The Telegraph has an article today on the many business-related associations of Rajendra Pachauri, chairman of the Intergovernmental Panel on Climate Change (IPCC). Here is an excerpt:

In 2007, for instance, he was appointed to the advisory board of Siderian, a San Francisco-based venture capital firm specialising in ‘sustainable technologies’, where he was expected to provide the Fund with ‘access, standing and industrial exposure at the highest level’,

In 2008 he was made an adviser on renewable and sustainable energy to the Credit Suisse bank and the Rockefeller Foundation. He joined the board of the Nordic Glitnir Bank, as it launched its Sustainable Future Fund, looking to raise funding of £4 billion. He became chairman of the Indochina Sustainable Infrastructure Fund, whose CEO was confident it could soon raise £100 billion.

In the same year he became a director of the International Risk Governance Council in Geneva, set up by EDF and E.On, two of Europe’s largest electricity firms, to promote ‘bio-energy’. This year Dr Pachauri joined the New York investment fund Pegasus as a ‘strategic adviser’, and was made chairman of the advisory board to the Asian Development Bank, strongly supportive of CDM trading, whose CEO warned that failure to agree a treaty at Copenhagen would lead to a collapse of the carbon market.

The list of posts now held by Dr Pachauri as a result of his new-found world status goes on and on. He has become head of Yale University’s Climate and Energy Institute, which enjoys millions of dollars of US state and corporate funding. He is on the climate change advisory board of Deutsche Bank. He is Director of the Japanese Institute for Global Environmental Strategies and was until recently an adviser to Toyota Motors. Recalling his origins as a railway engineer, he is even a policy adviser to SNCF, France’s state-owned railway company. . .
Do these associations result in a conflict of interest? The Telegraph appears to think so:
One subject the talkative Dr Pachauri remains silent on, however, is how much money he is paid for all these important posts, which must run into millions of dollars. Not one of the bodies for which he works publishes his salary or fees, and this notably includes the UN, which refuses to reveal how much we all pay him as one of its most senior officials. . . But the real question mark over TERI’s director-general remains over the relationship between his highly lucrative commercial jobs and his role as chairman of the IPCC.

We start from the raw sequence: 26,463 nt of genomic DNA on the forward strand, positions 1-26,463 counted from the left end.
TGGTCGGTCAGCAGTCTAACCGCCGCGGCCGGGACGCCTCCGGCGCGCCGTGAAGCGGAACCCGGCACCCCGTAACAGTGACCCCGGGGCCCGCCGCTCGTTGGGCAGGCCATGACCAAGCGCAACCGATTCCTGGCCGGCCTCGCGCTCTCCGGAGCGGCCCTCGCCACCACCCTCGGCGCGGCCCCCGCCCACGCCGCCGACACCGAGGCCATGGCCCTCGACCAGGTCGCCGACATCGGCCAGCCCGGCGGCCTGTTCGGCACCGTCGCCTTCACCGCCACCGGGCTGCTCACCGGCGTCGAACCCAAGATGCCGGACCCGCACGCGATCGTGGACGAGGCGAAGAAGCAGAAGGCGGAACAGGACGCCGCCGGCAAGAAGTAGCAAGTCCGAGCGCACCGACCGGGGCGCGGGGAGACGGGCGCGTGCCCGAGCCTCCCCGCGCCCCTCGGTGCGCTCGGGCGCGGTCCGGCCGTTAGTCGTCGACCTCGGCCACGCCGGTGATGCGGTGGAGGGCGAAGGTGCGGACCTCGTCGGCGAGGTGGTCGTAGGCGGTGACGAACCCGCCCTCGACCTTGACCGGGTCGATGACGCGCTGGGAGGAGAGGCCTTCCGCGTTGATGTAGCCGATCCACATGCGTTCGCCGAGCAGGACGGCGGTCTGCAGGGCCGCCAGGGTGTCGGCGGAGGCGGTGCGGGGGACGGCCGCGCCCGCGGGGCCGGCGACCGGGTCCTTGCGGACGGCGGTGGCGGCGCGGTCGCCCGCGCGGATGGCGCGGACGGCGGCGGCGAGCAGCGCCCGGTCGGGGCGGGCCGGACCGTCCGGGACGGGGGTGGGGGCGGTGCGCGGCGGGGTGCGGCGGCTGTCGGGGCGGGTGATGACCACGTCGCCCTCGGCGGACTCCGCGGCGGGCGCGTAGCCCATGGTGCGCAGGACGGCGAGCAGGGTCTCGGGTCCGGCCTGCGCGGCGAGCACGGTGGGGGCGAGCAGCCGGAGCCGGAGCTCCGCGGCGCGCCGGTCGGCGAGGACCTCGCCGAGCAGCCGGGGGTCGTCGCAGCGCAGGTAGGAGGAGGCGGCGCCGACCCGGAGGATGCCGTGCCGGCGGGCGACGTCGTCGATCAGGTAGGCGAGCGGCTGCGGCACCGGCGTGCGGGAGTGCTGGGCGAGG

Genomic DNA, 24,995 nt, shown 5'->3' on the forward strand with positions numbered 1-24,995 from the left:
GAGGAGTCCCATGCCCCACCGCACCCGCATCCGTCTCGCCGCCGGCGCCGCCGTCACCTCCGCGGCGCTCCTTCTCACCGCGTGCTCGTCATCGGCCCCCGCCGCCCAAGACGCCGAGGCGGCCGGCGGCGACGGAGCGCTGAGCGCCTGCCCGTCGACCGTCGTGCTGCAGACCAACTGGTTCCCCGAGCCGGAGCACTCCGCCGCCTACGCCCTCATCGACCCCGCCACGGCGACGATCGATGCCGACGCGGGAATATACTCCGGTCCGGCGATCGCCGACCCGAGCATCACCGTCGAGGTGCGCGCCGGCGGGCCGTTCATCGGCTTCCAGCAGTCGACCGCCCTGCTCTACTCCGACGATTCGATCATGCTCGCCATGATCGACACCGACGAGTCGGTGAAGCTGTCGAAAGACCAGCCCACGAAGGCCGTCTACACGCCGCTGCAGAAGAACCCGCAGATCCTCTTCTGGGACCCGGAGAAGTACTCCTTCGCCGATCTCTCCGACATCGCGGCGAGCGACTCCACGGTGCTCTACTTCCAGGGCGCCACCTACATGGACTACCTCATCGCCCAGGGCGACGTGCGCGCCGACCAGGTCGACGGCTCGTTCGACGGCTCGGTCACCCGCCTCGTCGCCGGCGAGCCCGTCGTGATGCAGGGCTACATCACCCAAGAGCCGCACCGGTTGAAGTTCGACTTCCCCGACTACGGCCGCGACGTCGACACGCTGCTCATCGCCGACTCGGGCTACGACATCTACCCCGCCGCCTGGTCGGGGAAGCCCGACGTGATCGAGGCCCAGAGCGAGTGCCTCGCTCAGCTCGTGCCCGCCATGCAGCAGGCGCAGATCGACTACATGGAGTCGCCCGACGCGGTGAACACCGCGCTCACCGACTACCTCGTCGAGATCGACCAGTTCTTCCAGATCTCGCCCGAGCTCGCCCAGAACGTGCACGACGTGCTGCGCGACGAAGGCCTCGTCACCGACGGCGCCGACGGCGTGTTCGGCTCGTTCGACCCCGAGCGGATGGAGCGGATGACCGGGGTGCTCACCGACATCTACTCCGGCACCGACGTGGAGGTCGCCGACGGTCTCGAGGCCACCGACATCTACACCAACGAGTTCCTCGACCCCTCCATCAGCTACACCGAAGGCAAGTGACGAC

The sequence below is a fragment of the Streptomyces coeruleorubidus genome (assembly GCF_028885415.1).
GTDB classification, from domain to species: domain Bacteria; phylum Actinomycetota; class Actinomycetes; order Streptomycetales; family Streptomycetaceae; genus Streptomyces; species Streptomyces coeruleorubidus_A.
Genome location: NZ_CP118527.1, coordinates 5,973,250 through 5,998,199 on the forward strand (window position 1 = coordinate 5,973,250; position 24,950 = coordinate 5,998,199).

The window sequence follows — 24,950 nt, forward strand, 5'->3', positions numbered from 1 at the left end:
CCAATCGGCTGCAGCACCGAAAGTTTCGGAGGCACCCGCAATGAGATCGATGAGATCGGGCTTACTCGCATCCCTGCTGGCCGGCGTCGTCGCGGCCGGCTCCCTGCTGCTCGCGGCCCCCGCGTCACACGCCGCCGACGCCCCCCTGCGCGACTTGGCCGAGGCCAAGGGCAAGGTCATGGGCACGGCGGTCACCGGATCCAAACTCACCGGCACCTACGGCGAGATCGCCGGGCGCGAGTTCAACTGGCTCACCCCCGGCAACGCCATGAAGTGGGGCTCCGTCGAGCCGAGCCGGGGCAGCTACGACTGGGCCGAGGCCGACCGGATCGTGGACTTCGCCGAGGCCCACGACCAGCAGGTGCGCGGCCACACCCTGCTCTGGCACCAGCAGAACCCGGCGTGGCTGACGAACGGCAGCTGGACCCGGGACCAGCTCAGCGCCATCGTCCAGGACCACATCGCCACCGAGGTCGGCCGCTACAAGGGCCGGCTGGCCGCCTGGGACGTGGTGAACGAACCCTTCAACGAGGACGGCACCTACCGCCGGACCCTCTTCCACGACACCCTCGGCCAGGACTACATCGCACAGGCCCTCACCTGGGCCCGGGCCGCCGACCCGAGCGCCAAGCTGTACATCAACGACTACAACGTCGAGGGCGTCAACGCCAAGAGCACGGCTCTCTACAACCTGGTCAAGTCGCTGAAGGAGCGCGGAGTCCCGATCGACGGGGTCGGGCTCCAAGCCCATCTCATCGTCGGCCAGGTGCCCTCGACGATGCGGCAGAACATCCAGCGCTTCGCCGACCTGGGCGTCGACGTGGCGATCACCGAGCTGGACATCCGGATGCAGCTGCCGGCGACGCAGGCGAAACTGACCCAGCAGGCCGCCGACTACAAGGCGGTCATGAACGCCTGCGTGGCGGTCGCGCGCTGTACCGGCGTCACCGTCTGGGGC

Dr. Pachauri responded to the article in very strong terms alleging that the Telegraph article was somehow associated with those who released the CRU emails:
Reacting to the report, Pachauri told TOI: ‘‘These are a pack of lies from people who are getting desperate. They want to go after the guy whose voice is being heard. I haven’t pocketed a single penny from my association with companies and institutes. All honoraria that I get goes to TERI and to its Light a Billion Lives campaign for reaching solar power to people without electricity. All my dealings are totally above board.’’

Pachauri pointed out that the previous IPCC chairman was in the World Bank and the one before that was a professor. ‘‘Can you then say the university benefsited from his association with IPCC? The people who have flung these charges are part of the same vested interest group which hacked the server of UK’s East Anglia University. They are getting desperate because the world is now serious about moving away from fossil fuels. I want to ask them how much money they spent in the operation? Hacking a server is a costly exercise,’’ he said.

On TERI’s links with the Tata group, Pachauri said, ‘‘Our ties ended when Darbari Seth, who was on our board, died in 1999. We haven’t received a single penny from Tatas for years and have no ties with them.’’ He added that TERI submits its yearly accounts to the government under Section 12 of the income tax law. ‘‘We fully comply with all government laws,’’ he said.

Pachauri, who recently took up the post of the head of the Climate and Energy Institute at Yale University, said the appointment was held up for a while because he had insisted that his salary be credited to TERI. ‘‘My conscience is clear and that is why I am cool towards these allegations.’’

On whether he intends to take legal action against the report, Pachauri said he hadn’t made up his mind. ‘‘Action against these people only gives dignity to these guys,’’ he added.
What are the guidelines for the IPCC for conflicts of interest and disclosure? I can find nothing on their web site. The World Meteorological Organization (WMO), one of the parent bodies of the IPCC has a Code of Ethics (PDF) that says the following:
21. Staff members avoid any conflict of interest, or appearance of conflict of interest, in the performance of their duties. They:

a) Disclose in advance possible conflicts of interest that arise in the course of carrying out their duties;

b) Refrain from acting in the course of their duties with respect to a matter in which they or someone with whom they have a close relationship, or from whom they are seeking employment or other benefit or favour, has a special interest; and